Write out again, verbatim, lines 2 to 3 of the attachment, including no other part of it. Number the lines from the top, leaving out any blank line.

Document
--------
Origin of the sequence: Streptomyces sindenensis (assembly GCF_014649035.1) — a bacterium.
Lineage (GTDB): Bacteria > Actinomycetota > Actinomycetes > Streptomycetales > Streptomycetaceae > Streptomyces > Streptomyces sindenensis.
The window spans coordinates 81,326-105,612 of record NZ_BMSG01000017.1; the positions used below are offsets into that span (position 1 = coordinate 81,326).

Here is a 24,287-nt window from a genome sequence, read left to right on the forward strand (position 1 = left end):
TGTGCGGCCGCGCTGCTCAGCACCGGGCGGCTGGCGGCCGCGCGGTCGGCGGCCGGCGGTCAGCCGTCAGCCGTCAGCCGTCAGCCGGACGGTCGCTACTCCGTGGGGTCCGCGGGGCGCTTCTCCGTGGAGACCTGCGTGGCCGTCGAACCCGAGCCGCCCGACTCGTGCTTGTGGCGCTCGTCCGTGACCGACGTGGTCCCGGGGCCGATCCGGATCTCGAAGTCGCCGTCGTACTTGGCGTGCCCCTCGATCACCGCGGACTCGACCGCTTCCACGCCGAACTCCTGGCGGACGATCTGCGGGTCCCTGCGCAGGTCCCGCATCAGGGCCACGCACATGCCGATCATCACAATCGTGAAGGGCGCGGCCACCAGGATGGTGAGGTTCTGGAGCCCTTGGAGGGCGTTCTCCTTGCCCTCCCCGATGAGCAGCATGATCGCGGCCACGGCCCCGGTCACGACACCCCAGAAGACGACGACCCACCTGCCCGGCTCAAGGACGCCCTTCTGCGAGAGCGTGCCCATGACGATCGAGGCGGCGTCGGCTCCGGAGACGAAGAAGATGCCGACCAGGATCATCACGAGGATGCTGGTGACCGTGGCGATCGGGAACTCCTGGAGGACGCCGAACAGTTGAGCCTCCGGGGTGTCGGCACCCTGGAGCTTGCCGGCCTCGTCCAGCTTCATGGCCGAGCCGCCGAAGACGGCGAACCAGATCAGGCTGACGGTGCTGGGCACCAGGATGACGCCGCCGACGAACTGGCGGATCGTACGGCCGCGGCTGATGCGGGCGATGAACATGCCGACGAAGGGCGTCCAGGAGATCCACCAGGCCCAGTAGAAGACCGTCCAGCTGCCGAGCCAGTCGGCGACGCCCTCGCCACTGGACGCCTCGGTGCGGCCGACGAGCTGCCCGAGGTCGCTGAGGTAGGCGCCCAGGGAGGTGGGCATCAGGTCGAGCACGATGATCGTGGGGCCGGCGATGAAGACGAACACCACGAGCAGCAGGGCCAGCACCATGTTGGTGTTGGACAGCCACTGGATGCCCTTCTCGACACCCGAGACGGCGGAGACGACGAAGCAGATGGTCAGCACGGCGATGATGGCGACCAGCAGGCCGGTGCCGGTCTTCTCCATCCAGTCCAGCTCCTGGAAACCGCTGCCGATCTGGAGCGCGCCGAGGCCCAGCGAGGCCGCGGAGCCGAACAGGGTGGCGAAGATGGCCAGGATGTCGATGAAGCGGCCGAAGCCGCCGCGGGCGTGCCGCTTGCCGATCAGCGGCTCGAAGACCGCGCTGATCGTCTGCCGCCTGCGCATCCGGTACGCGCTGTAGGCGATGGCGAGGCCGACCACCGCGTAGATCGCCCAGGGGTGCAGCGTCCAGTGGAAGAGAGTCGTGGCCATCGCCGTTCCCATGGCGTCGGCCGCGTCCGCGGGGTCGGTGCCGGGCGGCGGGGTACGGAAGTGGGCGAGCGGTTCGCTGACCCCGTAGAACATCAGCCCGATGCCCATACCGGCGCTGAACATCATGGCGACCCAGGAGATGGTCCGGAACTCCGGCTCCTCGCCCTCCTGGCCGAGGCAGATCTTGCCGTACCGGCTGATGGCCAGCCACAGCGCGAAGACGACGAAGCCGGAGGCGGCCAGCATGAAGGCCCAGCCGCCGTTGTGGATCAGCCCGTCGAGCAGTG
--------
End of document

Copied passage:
Lineage (GTDB): Bacteria > Actinomycetota > Actinomycetes > Streptomycetales > Streptomycetaceae > Streptomyces > Streptomyces sindenensis.
The window spans coordinates 81,326-105,612 of record NZ_BMSG01000017.1; the positions used below are offsets into that span (position 1 = coordinate 81,326).